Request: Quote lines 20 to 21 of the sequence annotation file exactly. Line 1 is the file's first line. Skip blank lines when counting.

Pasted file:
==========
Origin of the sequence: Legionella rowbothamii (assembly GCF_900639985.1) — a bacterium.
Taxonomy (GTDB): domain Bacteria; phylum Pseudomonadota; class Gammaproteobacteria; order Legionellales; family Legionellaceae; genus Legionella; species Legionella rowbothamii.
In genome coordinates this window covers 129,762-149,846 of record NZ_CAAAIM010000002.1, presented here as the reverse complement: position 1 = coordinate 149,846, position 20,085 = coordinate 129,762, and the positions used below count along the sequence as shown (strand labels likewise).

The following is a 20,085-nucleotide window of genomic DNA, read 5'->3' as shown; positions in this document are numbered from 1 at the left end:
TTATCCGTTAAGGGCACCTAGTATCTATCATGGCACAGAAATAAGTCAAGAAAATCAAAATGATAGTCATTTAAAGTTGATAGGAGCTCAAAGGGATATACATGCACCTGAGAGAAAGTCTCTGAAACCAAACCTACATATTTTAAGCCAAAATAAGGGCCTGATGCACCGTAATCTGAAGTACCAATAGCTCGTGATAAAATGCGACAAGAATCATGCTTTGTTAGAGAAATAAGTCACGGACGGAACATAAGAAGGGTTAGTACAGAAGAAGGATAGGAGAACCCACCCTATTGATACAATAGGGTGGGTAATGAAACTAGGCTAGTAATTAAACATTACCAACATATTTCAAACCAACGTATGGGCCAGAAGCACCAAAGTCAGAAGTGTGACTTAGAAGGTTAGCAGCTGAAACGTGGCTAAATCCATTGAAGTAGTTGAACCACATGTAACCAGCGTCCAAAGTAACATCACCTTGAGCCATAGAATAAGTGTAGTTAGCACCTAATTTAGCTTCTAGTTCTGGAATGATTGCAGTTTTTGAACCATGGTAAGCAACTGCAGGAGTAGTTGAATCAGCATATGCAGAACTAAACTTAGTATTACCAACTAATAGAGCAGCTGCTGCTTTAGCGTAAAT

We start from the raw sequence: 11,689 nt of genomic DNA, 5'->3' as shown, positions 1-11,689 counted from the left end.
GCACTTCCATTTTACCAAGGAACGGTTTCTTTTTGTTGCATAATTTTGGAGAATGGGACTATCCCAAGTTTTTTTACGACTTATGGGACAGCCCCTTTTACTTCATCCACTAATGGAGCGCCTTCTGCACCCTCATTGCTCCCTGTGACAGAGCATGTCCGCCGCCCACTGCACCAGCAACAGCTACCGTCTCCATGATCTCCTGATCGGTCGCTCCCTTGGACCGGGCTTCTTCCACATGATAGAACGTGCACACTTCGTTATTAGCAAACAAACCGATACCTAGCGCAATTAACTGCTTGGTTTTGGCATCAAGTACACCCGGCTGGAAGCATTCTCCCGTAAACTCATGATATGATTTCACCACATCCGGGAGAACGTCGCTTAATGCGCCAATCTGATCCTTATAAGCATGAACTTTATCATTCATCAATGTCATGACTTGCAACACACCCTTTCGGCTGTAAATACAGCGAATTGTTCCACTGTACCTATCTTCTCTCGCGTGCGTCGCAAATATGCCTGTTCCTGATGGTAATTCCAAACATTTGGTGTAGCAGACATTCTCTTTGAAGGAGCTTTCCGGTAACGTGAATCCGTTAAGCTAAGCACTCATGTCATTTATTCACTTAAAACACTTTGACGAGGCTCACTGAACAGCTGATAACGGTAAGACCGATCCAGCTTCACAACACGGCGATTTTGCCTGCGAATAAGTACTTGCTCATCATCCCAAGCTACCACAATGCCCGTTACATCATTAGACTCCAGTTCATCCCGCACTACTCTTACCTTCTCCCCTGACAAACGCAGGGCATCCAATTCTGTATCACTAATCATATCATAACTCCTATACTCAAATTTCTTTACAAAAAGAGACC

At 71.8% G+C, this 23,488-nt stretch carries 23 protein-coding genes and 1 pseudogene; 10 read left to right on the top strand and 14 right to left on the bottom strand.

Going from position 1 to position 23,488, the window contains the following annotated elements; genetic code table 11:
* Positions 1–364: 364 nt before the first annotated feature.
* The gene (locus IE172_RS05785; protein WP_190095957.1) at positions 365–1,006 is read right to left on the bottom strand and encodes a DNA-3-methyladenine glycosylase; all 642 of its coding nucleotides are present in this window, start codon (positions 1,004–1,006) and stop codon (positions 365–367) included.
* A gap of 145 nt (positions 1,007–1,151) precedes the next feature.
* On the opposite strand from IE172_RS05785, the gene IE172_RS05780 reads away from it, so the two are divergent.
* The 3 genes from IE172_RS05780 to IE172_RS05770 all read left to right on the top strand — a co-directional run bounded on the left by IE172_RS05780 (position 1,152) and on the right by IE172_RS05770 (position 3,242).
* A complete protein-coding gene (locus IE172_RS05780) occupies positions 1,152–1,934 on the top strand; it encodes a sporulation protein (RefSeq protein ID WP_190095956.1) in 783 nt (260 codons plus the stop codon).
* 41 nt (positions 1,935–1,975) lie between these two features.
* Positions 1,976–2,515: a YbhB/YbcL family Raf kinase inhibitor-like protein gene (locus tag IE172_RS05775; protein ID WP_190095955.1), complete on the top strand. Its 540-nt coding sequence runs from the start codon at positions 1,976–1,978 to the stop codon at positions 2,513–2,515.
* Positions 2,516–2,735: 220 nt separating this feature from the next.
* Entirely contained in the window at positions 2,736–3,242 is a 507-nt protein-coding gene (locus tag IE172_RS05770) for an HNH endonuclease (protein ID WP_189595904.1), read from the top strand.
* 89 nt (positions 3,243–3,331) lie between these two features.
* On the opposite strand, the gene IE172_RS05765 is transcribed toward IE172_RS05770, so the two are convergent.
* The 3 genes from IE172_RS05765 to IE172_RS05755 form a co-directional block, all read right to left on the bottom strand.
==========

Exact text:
* 89 nt (positions 3,243–3,331) lie between these two features.
* On the opposite strand, the gene IE172_RS05765 is transcribed toward IE172_RS05770, so the two are convergent.